Confessions of an Evangelical Liberal

Confessions of an Evangelical Liberal

 Address to the Covenant Commissioner Convocation Dinner

214th General Assembly
Columbus, OH
June 14, 2002
Sponsored by the Covenant Network of Presbyterians

Susan Andrews
Pastor, Bradley Hills Presbyterian Church
Bethesda, MD

 It’s hard to believe how different things feel this evening than they did just twelve months ago, when Amendment A passed the Assembly with a 60% margin. For just a while it seemed as if the Good News of the gospel had been set free — that the gracious hospitality of a just and whole church was beginning to be proclaimed afresh in this fragile world of the PCUSA.

Last year’s General Assembly did an absolutely astounding thing! They agreed to disagree on a non- essential of the church. They encouraged a flexible polity that neither prohibited nor required the ordination of spiritually gifted gay and lesbian pastors. They honored our tradition’s freedom of conscience. Yes, through the creative action of last year’s Assembly, there seemed to be the promise that a fresh wind was blowing in our troubled church — a spirit that could move us beyond infighting into a united witness of mission and purpose in the world.

But it was not to be. Fear instead of faith took over. Whispers of heresy and apostasy and schism and moral decay infiltrated the heart of the church. And Amendment A was overwhelmingly defeated.

I remember clearly the day the decisive presbytery vote was made. I purposely did not open my e-mail. I kept very busy doing important things. I simply refused to acknowledge what was happening. It was too painful and too sad and too hard. Too many people I care deeply about were once more being relegated to second class status in Christ’s egalitarian church. All that time, all that vision, all that prayer, all that fervent hope that so many in this room put into crafting a solution of grace that invited everyone to stay within the church. I simply did not want to deal with it. I simply didn’t want to process it. I simply didn’t want to struggle any longer.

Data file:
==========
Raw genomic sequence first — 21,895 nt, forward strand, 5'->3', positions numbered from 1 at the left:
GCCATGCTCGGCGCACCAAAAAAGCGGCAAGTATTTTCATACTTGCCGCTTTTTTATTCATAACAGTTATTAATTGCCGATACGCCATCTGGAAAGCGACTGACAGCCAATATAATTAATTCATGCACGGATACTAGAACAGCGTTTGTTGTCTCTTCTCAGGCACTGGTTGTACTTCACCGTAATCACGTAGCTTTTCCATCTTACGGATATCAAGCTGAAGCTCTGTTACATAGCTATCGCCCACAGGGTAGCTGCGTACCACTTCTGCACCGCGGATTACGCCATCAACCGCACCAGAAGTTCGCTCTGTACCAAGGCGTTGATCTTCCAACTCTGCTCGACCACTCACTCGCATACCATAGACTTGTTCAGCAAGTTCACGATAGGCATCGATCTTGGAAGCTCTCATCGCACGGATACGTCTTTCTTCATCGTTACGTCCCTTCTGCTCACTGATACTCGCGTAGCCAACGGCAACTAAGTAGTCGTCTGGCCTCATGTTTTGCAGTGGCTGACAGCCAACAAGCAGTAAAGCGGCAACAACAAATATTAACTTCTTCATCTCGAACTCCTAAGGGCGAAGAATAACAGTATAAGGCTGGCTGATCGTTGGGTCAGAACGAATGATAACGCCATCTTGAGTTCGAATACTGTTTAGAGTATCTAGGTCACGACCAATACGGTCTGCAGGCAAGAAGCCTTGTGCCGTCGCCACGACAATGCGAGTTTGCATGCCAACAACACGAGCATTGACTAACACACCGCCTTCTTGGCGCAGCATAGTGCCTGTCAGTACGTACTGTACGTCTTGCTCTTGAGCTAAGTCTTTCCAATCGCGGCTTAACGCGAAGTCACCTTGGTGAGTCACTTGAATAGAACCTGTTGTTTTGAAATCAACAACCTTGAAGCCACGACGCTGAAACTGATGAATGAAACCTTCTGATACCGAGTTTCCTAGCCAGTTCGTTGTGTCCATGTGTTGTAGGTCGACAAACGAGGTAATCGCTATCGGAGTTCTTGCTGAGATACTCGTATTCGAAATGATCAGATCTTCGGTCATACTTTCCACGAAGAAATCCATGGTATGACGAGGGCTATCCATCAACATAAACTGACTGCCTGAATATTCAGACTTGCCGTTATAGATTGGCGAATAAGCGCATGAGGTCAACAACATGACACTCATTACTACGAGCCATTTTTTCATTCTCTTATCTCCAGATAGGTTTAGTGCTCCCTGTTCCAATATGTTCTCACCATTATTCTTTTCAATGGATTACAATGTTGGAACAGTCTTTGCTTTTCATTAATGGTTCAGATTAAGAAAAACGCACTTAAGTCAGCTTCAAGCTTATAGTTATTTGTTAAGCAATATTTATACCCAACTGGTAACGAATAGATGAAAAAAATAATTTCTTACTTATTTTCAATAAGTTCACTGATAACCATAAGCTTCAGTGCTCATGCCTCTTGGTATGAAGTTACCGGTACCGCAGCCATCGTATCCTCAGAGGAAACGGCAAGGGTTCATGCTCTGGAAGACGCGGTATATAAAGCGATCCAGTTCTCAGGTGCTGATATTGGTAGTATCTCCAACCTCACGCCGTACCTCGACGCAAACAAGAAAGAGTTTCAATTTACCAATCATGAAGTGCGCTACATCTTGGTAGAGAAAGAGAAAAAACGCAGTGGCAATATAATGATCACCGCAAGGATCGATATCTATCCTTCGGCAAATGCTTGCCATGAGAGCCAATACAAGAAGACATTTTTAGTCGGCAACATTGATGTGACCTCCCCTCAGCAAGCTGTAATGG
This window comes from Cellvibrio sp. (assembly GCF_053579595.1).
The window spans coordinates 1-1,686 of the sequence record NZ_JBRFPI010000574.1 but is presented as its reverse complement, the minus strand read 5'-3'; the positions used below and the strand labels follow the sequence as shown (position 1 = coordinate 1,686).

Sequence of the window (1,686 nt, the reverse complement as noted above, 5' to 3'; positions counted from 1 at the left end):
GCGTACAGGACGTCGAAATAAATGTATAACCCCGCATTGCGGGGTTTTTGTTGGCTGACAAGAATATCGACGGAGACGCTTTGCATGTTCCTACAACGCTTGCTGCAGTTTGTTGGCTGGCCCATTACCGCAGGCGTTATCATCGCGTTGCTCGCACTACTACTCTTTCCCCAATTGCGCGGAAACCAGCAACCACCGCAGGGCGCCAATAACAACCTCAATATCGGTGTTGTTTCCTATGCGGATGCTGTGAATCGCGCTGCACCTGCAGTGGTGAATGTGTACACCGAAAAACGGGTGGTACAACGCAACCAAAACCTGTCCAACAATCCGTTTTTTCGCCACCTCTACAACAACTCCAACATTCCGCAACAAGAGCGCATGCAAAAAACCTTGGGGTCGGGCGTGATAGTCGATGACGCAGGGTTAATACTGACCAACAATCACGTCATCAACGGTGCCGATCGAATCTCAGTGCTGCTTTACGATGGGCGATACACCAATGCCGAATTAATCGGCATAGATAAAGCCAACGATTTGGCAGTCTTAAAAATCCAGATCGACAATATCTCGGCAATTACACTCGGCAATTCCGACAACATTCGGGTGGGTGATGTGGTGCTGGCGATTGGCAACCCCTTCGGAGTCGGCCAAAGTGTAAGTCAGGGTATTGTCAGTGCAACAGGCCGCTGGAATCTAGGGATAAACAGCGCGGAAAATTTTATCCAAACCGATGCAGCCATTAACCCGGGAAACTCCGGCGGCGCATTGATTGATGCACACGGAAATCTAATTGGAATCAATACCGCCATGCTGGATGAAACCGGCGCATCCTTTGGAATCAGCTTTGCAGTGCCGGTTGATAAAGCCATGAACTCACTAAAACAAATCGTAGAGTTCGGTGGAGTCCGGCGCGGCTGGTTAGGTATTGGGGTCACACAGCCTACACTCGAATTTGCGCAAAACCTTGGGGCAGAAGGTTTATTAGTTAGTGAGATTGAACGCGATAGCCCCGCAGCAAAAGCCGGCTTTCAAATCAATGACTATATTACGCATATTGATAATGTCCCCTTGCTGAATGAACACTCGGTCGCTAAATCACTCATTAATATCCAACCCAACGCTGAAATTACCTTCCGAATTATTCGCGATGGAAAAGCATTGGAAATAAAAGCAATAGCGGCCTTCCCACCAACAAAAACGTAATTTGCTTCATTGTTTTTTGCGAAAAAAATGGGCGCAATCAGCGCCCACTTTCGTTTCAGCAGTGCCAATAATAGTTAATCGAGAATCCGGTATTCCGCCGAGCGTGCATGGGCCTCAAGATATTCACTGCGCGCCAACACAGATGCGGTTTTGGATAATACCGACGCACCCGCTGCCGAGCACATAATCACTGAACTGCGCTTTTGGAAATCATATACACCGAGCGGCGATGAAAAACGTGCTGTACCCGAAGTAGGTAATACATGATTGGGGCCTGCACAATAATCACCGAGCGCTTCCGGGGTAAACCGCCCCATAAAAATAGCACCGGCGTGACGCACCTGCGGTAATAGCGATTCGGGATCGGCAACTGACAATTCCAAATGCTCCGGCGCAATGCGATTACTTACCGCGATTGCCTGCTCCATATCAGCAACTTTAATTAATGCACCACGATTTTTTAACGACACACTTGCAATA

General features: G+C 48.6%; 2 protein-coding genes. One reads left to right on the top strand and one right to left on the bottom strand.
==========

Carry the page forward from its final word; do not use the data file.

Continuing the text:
But then I remembered some words from Oscar McCloud — words shared at a Covenant Board meeting last fall. When some of us were bemoaning the trend that was building against passing A in the presbyteries, Oscar cut through our whining with his quiet wisdom. ” Why did you think that this struggle would be over in 5 years or 10 years of even twenty-five years?” he asked. ” Those of us who lived through the civil rights movement during the 50’s and the 60’s and the 70’s — we learned something very important. The battle is hard and the struggle is long, when God’s justice is at stake. And so, we keep on trying. We keep on dreaming. We keep on hoping. And we never let the vision die.” My friends, the struggle that we are engaged in is not about winning. It is not simply about getting the Book of Order changed. It is about catching the vision of the gospel — and holding onto it for dear life — continuing to proclaim the gracious love of our Lord and Savior Jesus Christ and then stubbornly living as if the vision is true — walking the walk and talking the talk — until, in God’s good time, true hospitality becomes a reality.

There are two misconceptions which are currently alive and well in the maelstrom of our denominational life. The first is that disagreement and conflict within the church is unnatural and sinful. Well, sinful it is, but unnatural it is not.

My favorite church fight took place in the second church I served — a blue collar congregation in New Jersey. The subject was curtains in Fellowship Hall and the antagonists were the older women of the church against the younger women. The older women — the pillars — insisted that we needed to replace the drab ugly lined drapes with new drab ugly lined drapes. The younger women vehemently disagreed. They wanted to brighten up the place with perky, floral bed sheets sewn into fresh and translucent curtains. Perhaps some of you can imagine the conversations that took place behind each other’s back! I suggested that the two groups sit down together and talk with each other, and I offered to moderate the conversation. Suffice it to say it was a tempestuous hour filled with stereotyping and taste attacks and turf tirades.